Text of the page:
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- Prime Minister Narendra Modi, in his 2020 Independence Day speech, laid out the vision to connect every village in the country with optical fiber cable (OFC) in 1,000 days. To reach the targeted level of fiberisation, India requires about Rs 2.2 lakh crore of investment to help fiberise 70% towers.
What is fiberisation?
- The process of connecting radio towers with each other via optical fibre cables.
- It helps provide full utilization of network capacity, and carry large amounts of data once 5G services are rolled out.
- It will also aid in providing additional bandwidth and stronger backhaul support.
- The backhaul is a component of the larger transport that is responsible for carrying data across the network. It represents the part of the network that connects the core of the network to the edge.
- Fibre-based media, commonly called optical media, provides almost infinite bandwidth and coverage, low latency and high insulation from interference. With 5G, it will also be necessary to increase the density of mobile towers to provide better coverage to consumers and businesses. This calls for increased requirements for fibre deployment.
Where does India stand with respect to tower fiberization?
- To transition into 5G, India needs at least 16 times more fibre. In India, currently only 33% of the towers are fiberised, compared to the 65%-70% in South Korea and 80%-90% in the U.S., Japan and China, according to a 2021 report by India Infrastructure Research.
- The fibre kilometer (fkm) per capita in India is lower than other key markets. Ideally, a country needs 1.3 km of fibre per capita to ensure good fiberisation. India’s fkm is just .09 compared to 1.35 in Japan, 1.34 in the U.S. and 1.3 in China, the report noted.
- There is also a need to increase data capacity in the fiberized towers. These tower sites which are connected via fibre are called fibre point of presence (POP).
Challenges and solutions
- To reach the targeted level of fabrication, India requires about Rs 2.2 lakh crore of investment to help fiberise 70% towers.
- About Rs 2.5 lakh crore will be needed to set up 15 lakh towers in the next four years, according to estimates by the National Broadband Mission and Cellular Operator Association of India (COAI).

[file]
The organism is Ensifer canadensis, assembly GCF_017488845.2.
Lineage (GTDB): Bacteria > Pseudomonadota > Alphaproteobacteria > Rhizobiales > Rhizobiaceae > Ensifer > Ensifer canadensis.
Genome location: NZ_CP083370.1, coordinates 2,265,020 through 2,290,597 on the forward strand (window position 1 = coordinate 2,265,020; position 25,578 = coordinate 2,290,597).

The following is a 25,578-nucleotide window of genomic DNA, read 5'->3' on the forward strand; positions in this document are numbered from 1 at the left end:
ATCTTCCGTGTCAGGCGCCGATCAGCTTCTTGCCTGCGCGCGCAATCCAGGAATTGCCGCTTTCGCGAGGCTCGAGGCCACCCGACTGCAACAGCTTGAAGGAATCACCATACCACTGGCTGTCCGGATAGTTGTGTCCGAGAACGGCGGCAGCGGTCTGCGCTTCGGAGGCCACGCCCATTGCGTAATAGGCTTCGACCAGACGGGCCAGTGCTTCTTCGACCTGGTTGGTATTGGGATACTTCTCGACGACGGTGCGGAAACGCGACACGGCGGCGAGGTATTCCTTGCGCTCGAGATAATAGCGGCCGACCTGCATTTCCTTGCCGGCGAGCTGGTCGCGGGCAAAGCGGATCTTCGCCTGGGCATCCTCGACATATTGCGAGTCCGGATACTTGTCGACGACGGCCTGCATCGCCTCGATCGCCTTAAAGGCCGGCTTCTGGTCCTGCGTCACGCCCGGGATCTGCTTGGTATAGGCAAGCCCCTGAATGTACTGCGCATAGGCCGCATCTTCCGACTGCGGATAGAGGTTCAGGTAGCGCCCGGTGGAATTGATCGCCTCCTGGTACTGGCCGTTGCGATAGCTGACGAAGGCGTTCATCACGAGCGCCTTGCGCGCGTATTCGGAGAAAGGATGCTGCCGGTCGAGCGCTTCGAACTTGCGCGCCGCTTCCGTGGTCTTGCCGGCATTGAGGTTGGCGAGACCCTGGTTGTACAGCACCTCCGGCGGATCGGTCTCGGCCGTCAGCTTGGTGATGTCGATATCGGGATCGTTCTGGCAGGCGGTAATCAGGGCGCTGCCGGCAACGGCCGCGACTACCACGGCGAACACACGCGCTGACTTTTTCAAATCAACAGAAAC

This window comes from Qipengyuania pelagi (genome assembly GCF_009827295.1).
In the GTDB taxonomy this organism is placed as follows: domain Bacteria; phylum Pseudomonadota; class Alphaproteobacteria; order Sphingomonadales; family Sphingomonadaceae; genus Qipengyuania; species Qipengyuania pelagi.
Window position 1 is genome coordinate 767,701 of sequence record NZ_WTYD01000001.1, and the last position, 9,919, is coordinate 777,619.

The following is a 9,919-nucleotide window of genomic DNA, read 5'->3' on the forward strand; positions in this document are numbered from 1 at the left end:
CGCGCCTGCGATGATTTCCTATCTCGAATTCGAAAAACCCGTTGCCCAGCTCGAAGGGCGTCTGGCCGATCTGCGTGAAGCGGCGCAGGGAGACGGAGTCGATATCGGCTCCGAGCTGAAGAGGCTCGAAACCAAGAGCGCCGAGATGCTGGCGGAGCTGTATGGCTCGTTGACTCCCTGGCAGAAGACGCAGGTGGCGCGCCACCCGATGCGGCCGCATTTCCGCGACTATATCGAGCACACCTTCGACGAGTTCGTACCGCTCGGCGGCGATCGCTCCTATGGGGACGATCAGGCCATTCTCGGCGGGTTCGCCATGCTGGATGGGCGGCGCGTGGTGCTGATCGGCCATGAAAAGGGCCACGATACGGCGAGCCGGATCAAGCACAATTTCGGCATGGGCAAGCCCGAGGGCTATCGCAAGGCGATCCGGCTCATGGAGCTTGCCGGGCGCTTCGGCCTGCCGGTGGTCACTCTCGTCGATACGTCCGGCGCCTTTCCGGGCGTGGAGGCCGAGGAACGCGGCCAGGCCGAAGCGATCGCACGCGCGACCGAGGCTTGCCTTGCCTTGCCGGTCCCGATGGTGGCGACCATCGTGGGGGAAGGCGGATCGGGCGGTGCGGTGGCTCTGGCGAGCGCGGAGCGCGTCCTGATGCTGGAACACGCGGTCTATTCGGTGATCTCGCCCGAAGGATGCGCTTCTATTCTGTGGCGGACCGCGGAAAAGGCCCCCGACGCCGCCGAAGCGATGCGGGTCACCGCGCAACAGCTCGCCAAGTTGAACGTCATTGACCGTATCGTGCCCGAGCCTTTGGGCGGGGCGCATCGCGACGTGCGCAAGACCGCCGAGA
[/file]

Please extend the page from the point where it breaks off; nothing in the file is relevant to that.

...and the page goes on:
- Government programmes like BharatNet and Smart Cities will further add to the demand of fibre deployment, necessitating a complete tower fiberisation.
Speed of implementation
- India laid out the vision to connect every village in the country with optical fiber cable (OFC) in 1,000 days. To achieve that vision, cables must be laid at a speed of 1,251 km a day, around 3.6 times the current average speed of 350 km a day.
Right of Way (RoW) rules
- One of the biggest issues in the way of fiberisation remains the Right of Way (RoW) rules. The Indian Telegraph RoW Rules 2016 were gazette notified by the Department of Telecommunications (DoT), Govt. of India in 2016. The rules aim to incorporate nominal one-time compensation and uniform procedure for establishment of Overground Telegraph Line (OTL) anywhere in the country.
- While all States/UTs are required to implement these rules, they are not in complete alignment and still require certain amendments to align. Further, several districts and local bodies have not agreed to the RoW policies as notified in those respective States. These places are following their own bylaws overriding the State RoW policies aligned with the RoW rules, 2016.
- Other central Ministries like the Ministry of Road Transport and Highways, National Highway Authority of India, Ministry of Environment and Forests, Ministry of Railways, Ministry of Defense, Ministry of Civil Aviation, Department of Post, etc. have not yet adopted these Rules, citing their own departmental rules.
- DoT’s GatiShakti Sanchar online portal as a way to simplify RoW approvals and help deploy cables for 5G. This initiative will enable centralisation of RoW approvals for telecom infrastructure projects, including 5G and help operators to deploy required infrastructure for the upcoming 5G rollout in a timely manner.
- In 2021, the DoT revised the RoW rules, making it easier to install aerial optical fibre cable in the country. This can enable infrastructure providers to deploy cables overhead via street light poles and traffic light posts.
Regulatory and Policy Framework
- Pilot projects are underway in a few locations like the Delhi airport. The Telecom Regulatory Authority of India has also published a consultation paper on using street furniture for small cell and aerial fiber deployment. This along with the findings from the pilot projects will help to inform the regulatory and policy framework.